Before we look at ‘80s does 50s,’ let’s define vintage. Vintage basically means the output of a particular time (in the past). Vintage is something which was fashionable or popular during an earlier period. However, when I use the term ‘vintage’ on this blog, I’m referring to anything that predates 1965. Those are my terms of reference for vintage. Today, ‘vintage’ is commonly used to denote 1980s and early 90s fashion. I will never call 80s or 90s fashion ‘vintage’, I’ll leave that up to the teenagers and twenty-somethings! ;0 When I refer to 80s fashion, I’ll simply call it just that, 80s fashion!
What is ’80s does 50s’?One of the only things I like about 80s fashion is that 1940s and 1950s clothing was in style. Many people wore vintage clothing and mixed and matched it with new wave pieces. The results of this melange vary (just take a look at your old photos). Ha ha!
What was great about the 80s, besides the music, was the ’80s does 50s’ clothing. As vintage clothing was popular, many clothing designers and manufacturers started producing 40s/50s inspired pieces. ’80s does 50s’ pieces are unique in that they blend 50s styles and lines with new fabrics, bright colours, motifs and geometric patterns.
Let’s have a Look!
How to tell if it’s 50s or 80s
If you’re new to wearing vintage, ’80s does 50s’ can be confusing and you may have a hard time telling if a dress is 50s or 80s. I’ve listed a few things below to help guide you. All of these tips combined should help you determine whether your piece is 50s, or ’80s does 50s.’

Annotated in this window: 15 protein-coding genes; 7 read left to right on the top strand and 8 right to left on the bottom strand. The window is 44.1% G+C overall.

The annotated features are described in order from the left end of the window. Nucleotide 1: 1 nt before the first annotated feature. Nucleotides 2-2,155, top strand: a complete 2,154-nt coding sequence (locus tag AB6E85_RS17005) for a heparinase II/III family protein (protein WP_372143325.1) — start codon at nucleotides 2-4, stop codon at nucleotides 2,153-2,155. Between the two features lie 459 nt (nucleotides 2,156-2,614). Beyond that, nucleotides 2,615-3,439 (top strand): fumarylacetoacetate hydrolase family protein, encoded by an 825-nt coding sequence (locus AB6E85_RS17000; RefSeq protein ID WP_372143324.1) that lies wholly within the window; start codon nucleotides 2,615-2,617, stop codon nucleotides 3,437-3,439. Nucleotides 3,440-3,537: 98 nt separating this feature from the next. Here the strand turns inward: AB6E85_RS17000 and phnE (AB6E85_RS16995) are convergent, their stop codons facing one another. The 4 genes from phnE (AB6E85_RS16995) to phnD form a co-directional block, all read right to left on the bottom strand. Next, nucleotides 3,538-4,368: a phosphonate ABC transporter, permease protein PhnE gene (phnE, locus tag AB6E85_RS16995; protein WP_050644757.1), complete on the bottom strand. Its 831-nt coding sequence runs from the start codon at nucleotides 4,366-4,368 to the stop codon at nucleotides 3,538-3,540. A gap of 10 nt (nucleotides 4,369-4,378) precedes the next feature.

- The fabric: both natural (cotton, wool, silk) and synthetic/artificial fabrics (acrylic and acetate) were used in the 1950s. Fabrics like taffeta, nylon, chiffon, crimplene and satin were commonly used. The 1980s saw the resurgence of natural fabrics like cotton and the introduction of spandex (yuck).
- The zipper: if the zipper on the garment is metal, it was made prior to 1960. If the zipper is plastic, it was made after 1960.
- Dress labels: 50s dress labels and 80s labels do not look similar for the most part. Of course, each tag is different. I don’t know how to explain it without showing you, but 50s labels just look, well, OLDER! Check out Carmen and Ginger’s blog for label images and tips.
- Care labels: if the garment has a care label (washing instructions) you can assume it was made after 1960 (and perhaps after 1970 when care labels became mandatory).
- The notions: 50s garments were constructed better and include small details that you won’t find in ’80s does 50s’ items such as: hooks and eyes at the waist and at top of zipper and bra strings/snaps inside the dress. If you see an elastic waistband, it’s definitely not a 50s dress! As a side note, I love having bra/slip strings in my dresses and I’ve started adding them to all my repro dresses!
If you have anything to add to the above tips, please leave a comment or email me at firstname.lastname@example.org